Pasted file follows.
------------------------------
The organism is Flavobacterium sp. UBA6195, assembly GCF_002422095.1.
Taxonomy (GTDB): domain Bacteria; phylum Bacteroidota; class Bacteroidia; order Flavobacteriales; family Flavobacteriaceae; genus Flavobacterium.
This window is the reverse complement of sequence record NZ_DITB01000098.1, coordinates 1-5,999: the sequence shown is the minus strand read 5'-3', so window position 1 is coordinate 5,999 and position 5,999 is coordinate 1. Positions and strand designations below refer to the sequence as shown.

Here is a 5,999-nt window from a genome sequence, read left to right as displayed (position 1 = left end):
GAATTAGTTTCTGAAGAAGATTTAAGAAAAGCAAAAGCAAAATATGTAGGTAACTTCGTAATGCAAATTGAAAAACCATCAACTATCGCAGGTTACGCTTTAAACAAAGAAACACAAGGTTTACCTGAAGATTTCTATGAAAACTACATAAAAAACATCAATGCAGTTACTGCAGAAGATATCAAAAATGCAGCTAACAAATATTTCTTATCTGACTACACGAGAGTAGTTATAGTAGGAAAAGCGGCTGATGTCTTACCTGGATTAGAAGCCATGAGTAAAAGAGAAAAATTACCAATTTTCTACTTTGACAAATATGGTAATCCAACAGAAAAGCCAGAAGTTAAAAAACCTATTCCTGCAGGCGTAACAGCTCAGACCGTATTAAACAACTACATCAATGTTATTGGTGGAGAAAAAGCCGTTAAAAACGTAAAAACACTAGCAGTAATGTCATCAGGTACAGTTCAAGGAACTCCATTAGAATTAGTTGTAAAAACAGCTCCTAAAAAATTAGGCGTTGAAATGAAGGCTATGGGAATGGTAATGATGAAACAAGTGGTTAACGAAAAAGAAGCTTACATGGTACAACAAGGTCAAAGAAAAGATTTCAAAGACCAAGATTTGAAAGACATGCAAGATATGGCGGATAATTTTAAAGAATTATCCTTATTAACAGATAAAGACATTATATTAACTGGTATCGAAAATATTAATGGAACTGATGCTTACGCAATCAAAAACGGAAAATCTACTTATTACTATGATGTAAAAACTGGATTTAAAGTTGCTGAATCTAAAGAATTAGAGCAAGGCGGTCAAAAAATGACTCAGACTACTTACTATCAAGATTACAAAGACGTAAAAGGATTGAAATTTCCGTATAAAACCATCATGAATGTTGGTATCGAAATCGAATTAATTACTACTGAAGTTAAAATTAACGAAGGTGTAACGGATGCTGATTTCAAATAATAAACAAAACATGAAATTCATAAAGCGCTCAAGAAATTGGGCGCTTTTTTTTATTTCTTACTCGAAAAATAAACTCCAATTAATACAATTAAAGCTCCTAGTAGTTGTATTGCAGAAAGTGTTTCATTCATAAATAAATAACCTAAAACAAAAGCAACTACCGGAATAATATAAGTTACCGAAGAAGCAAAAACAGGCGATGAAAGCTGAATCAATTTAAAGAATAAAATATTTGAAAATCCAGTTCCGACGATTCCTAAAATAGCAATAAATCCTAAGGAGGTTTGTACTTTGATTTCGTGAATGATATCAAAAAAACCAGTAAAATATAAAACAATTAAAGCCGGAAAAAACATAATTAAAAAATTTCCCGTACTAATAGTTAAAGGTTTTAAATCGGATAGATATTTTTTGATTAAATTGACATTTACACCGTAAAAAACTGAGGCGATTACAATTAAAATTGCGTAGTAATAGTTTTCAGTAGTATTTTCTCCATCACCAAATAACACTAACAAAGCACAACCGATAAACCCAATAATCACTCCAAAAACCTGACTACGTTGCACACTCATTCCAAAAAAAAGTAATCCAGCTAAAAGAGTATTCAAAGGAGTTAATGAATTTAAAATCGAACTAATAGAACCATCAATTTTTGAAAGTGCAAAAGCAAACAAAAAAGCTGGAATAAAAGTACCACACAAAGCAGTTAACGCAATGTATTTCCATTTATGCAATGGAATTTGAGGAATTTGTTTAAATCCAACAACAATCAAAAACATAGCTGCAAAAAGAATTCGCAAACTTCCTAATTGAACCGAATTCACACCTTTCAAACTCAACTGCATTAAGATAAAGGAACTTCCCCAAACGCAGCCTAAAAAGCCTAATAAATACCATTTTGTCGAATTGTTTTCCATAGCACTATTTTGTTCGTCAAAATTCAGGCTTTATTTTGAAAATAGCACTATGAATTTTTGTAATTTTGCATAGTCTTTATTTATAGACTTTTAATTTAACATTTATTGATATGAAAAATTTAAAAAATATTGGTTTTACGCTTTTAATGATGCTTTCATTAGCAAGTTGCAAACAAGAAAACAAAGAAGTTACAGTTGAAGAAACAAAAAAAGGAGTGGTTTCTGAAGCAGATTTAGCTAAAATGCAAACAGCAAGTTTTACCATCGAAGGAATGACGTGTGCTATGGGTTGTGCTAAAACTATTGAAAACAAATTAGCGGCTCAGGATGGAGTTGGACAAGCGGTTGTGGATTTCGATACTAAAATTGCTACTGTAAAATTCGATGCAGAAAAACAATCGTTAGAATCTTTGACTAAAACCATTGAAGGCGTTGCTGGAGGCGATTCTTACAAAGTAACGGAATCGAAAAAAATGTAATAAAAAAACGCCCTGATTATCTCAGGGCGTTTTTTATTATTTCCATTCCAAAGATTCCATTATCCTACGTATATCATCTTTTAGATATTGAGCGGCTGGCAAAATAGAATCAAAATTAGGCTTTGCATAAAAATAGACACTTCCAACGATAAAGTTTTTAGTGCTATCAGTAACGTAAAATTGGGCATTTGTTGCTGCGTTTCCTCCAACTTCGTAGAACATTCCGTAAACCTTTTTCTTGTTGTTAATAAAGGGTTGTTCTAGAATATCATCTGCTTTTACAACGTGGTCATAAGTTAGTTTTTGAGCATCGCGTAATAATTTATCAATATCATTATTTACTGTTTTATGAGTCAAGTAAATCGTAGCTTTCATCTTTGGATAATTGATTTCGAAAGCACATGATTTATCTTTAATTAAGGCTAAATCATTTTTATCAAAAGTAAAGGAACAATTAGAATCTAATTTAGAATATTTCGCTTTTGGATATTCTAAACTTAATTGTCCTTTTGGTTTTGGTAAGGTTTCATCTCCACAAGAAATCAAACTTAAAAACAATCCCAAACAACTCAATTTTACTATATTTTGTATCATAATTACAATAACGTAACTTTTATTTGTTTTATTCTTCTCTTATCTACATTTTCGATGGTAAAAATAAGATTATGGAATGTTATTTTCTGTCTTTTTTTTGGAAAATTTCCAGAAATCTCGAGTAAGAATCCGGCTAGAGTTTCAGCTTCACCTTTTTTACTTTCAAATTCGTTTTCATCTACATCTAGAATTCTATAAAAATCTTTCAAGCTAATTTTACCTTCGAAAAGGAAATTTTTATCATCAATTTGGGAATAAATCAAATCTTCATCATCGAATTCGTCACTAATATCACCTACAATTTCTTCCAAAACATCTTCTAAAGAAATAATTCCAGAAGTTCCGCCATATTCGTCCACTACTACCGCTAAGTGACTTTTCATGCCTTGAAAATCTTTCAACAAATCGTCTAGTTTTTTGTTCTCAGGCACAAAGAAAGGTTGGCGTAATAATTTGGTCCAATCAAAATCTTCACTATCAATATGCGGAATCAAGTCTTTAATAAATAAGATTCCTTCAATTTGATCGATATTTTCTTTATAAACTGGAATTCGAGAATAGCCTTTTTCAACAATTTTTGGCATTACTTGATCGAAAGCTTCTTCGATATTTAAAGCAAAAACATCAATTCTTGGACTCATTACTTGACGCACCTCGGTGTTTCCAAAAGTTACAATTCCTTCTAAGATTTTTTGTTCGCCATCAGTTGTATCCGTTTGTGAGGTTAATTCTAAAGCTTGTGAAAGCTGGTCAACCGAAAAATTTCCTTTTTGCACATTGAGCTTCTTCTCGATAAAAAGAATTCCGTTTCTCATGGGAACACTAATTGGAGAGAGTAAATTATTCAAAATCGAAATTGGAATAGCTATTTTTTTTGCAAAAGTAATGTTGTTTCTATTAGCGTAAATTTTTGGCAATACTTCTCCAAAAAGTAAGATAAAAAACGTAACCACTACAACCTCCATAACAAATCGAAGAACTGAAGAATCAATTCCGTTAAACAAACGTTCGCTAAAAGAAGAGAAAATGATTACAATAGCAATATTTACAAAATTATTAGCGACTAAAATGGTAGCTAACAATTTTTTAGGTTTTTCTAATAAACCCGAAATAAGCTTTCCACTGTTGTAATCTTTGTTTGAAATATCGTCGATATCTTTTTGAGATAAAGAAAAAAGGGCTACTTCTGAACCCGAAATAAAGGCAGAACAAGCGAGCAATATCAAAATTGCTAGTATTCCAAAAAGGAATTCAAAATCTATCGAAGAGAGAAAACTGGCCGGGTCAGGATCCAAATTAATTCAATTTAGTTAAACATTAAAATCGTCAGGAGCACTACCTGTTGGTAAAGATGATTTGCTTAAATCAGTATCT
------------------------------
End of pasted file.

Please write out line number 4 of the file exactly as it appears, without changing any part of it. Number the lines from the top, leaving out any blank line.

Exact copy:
Here is a 5,999-nt window from a genome sequence, read left to right as displayed (position 1 = left end):